Sometimes a mineral has to be fused with borax, as I mention further on in my tables. This is done by heating the wire-loop to redness, and plunging it into some borax; what adheres is fused upon it by heating. Some more is accumulated in the same manner, until the loop is filled with a fair-sized globule. A small quantity of the mineral, which had been crushed as for the acid test, is caused to adhere to it while it is molten, and then the heat of the blast directed upon it for some time until either the small fragments of mineral dissolve, or positively refuse to do so. After cooling, the aspect of the globule is noticed as to color, transparency, etc. Care must be taken that too large an amount of the mineral is not taken, a very minute amount being sufficient.

I trust by the use of these distinguishing reactions one will be able to recognize by the tables to be given the name of the mineral in hand, especially as they are from certain parts, where all the minerals occurring therein are known to us; and I have worded the characteristics so that they will serve to isolate from all that possibly could be found in that locality.

The first general locality is Bergen Hill, New Jersey. This comprises the range of bluffs of trap rock commencing at Bergen Point and running up behind Jersey City and Hoboken, etc., to the part opposite about Thirtieth Street, New York, where it comes close to the river, and from there along the river to the north for a long distance, known as the Palisades. It is about a mile wide on an average, and from a few feet to about two hundred feet in height. The mineralogical localities in and upon it are at the following parts, commencing at the south: First Pennsylvania Railroad cuts where the mining operations are just about completed; then the Erie Tunnel, in which the specimens that first made Bergen Hill noted as a mineralogical locality, and whose equals have not since been procured, were found, but which is now inaccessible to the general public. Further north is the Morris and Essex Tunnel, in which many fine specimens were secured, and is also inaccessible; and last, but far from being least, is the Ontario Tunnel at Weehawken; and, as it is the only practicable part besides the Pennsylvania Railroad and a number of surface outcrops which I will mention, I will commence with that.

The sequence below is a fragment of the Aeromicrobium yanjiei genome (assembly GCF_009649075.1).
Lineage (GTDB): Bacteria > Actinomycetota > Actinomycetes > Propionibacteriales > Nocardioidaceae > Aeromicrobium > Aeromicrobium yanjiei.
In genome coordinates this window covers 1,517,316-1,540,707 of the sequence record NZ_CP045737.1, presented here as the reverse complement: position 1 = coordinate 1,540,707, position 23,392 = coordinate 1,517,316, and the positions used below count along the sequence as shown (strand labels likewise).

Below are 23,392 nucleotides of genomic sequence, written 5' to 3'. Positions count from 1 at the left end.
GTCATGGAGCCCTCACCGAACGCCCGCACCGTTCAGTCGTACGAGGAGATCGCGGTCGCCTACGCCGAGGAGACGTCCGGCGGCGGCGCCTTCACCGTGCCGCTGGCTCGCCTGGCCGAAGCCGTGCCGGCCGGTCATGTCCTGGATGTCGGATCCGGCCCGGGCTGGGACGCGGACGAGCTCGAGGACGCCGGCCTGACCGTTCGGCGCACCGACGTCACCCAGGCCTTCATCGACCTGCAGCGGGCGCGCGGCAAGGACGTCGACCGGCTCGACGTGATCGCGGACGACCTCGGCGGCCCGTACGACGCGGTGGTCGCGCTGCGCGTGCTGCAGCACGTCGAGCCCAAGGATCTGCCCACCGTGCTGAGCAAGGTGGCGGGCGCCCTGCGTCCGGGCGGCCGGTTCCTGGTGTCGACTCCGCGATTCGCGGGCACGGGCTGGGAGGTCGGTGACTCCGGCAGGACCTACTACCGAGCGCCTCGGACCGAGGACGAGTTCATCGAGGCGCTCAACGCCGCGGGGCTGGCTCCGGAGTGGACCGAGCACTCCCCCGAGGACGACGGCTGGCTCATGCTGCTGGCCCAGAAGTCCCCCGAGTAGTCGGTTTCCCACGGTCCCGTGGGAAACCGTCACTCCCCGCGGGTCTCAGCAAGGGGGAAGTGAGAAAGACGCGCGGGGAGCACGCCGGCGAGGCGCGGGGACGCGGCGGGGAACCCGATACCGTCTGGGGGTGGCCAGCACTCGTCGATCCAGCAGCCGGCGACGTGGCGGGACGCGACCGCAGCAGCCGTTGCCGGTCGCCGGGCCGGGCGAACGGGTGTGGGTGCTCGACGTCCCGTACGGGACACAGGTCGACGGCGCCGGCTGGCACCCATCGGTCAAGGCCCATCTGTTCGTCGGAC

The Weehawken Tunnel--This tunnel is now being cut through the trap-rock for the New York, Ontario, and Western Railroad, and will be completed in a few months, but will, probably, be available as a mineralogical locality for a year to come. It is located about half a mile south of the Weehawken Ferry from Forty-second Street, New York city, and the place where to climb upon the hill to get to the shafts leading to it is made prominent by the large body of light-colored rock on the dump, a few rods north of where the east entrance is to be. The western end is in the village of New Durham, on the New Jersey Northern Railroad, and recognized by the immense earth excavations. A pass is necessary to gain admittance down the shafts, and this can be procured from the office of the company, between the third and fourth shafts to the tunnel, in the grocery and provision store just to the north of the tramway connecting the shafts on the surface. As it will not be necessary to go down in any of the shafts besides the first and second in order to fulfill the objects of this paper, no difficulty need be encountered in procuring the pass if this is stated.

These two shafts are about eight hundred feet apart and one hundred and seventy feet deep. A platform elevator is the mode of access to the tunneled portion below, and a free shower-bath is included in the descent; consequently, a rubber-coat and water tight boots are necessary. A pair of overalls should be worn if one is to engage in any active exploration below; candles should also be provided, as the electric lights, at the face of the headings, give but little light, and remind one very forcibly of a dim flash light with a foliaged tree in front of it. The electric wires for supplying these arrangements run along the north side of the tunnel for those on the east headings, and on the south side for the west. They are excellent things to keep clear of, as they have sufficient current passing through them to knock one down; thus their position can be readily ascertained.